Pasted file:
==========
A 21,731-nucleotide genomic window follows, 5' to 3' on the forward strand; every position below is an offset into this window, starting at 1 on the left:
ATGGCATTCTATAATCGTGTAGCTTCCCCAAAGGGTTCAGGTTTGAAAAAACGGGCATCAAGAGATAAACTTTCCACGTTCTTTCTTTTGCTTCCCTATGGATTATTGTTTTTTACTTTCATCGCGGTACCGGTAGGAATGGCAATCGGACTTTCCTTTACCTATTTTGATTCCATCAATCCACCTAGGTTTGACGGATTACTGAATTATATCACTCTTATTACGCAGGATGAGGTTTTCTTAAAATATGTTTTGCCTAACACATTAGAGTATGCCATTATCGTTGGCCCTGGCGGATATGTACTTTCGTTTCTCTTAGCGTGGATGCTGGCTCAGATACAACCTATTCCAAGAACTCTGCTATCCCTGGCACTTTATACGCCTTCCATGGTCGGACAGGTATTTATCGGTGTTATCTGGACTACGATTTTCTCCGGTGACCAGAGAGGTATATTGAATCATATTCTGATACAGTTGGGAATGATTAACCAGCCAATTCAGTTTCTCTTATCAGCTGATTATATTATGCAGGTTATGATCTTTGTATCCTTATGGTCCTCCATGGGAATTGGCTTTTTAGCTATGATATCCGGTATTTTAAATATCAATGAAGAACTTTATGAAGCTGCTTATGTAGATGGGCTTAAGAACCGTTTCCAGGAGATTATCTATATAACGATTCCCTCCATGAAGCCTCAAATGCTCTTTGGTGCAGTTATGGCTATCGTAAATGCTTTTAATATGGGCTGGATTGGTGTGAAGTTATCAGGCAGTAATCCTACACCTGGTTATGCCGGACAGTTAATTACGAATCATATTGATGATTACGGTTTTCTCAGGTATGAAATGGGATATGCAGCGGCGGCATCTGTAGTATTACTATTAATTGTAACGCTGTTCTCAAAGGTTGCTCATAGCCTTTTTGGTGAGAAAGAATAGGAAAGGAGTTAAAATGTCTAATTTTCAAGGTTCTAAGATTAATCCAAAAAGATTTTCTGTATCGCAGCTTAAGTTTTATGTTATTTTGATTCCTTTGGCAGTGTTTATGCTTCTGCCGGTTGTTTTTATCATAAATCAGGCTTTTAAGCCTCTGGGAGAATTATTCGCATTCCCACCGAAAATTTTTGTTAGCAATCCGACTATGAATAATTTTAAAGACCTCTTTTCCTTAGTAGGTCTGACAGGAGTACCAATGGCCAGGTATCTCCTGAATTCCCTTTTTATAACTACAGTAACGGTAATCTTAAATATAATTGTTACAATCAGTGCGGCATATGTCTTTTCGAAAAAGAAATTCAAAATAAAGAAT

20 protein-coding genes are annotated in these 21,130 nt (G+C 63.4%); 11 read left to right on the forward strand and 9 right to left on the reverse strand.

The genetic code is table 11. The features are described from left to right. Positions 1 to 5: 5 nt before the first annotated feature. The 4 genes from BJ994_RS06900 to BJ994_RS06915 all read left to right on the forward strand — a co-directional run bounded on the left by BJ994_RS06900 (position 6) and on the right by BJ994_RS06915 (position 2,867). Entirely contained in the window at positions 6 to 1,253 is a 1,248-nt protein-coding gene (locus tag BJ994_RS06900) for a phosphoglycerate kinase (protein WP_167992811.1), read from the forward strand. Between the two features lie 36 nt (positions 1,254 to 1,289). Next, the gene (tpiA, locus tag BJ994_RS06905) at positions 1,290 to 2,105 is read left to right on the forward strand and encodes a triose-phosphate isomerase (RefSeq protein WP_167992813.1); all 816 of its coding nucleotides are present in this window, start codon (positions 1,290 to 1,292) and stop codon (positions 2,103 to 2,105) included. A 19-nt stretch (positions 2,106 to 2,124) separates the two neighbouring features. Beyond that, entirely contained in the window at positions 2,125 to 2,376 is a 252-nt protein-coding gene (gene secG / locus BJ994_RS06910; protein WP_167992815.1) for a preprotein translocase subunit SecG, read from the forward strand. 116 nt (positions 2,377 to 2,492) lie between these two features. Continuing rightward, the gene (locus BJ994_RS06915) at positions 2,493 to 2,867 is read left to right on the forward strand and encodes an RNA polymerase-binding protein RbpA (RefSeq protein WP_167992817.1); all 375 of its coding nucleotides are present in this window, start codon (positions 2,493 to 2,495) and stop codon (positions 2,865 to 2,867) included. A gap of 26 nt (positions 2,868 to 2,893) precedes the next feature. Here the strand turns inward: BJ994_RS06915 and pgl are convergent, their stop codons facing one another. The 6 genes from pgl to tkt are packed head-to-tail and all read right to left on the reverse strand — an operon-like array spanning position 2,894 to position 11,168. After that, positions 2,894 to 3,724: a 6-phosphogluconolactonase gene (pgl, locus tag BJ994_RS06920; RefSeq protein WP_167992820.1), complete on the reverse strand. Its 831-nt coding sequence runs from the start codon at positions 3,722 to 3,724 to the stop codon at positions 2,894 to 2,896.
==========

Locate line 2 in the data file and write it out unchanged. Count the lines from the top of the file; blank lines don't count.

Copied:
ATGGCATTCTATAATCGTGTAGCTTCCCCAAAGGGTTCAGGTTTGAAAAAACGGGCATCAAGAGATAAACTTTCCACGTTCTTTCTTTTGCTTCCCTATGGATTATTGTTTTTTACTTTCATCGCGGTACCGGTAGGAATGGCAATCGGACTTTCCTTTACCTATTTTGATTCCATCAATCCACCTAGGTTTGACGGATTACTGAATTATATCACTCTTATTACGCAGGATGAGGTTTTCTTAAAATATGTTTTGCCTAACACATTAGAGTATGCCATTATCGTTGGCCCTGGCGGATATGTACTTTCGTTTCTCTTAGCGTGGATGCTGGCTCAGATACAACCTATTCCAAGAACTCTGCTATCCCTGGCACTTTATACGCCTTCCATGGTCGGACAGGTATTTATCGGTGTTATCTGGACTACGATTTTCTCCGGTGACCAGAGAGGTATATTGAATCATATTCTGATACAGTTGGGAATGATTAACCAGCCAATTCAGTTTCTCTTATCAGCTGATTATATTATGCAGGTTATGATCTTTGTATCCTTATGGTCCTCCATGGGAATTGGCTTTTTAGCTATGATATCCGGTATTTTAAATATCAATGAAGAACTTTATGAAGCTGCTTATGTAGATGGGCTTAAGAACCGTTTCCAGGAGATTATCTATATAACGATTCCCTCCATGAAGCCTCAAATGCTCTTTGGTGCAGTTATGGCTATCGTAAATGCTTTTAATATGGGCTGGATTGGTGTGAAGTTATCAGGCAGTAATCCTACACCTGGTTATGCCGGACAGTTAATTACGAATCATATTGATGATTACGGTTTTCTCAGGTATGAAATGGGATATGCAGCGGCGGCATCTGTAGTATTACTATTAATTGTAACGCTGTTCTCAAAGGTTGCTCATAGCCTTTTTGGTGAGAAAGAATAGGAAAGGAGTTAAAATGTCTAATTTTCAAGGTTCTAAGATTAATCCAAAAAGATTTTCTGTATCGCAGCTTAAGTTTTATGTTATTTTGATTCCTTTGGCAGTGTTTATGCTTCTGCCGGTTGTTTTTATCATAAATCAGGCTTTTAAGCCTCTGGGAGAATTATTCGCATTCCCACCGAAAATTTTTGTTAGCAATCCGACTATGAATAATTTTAAAGACCTCTTTTCCTTAGTAGGTCTGACAGGAGTACCAATGGCCAGGTATCTCCTGAATTCCCTTTTTATAACTACAGTAACGGTAATCTTAAATATAATTGTTACAATCAGTGCGGCATATGTCTTTTCGAAAAAGAAATTCAAAATAAAGAAT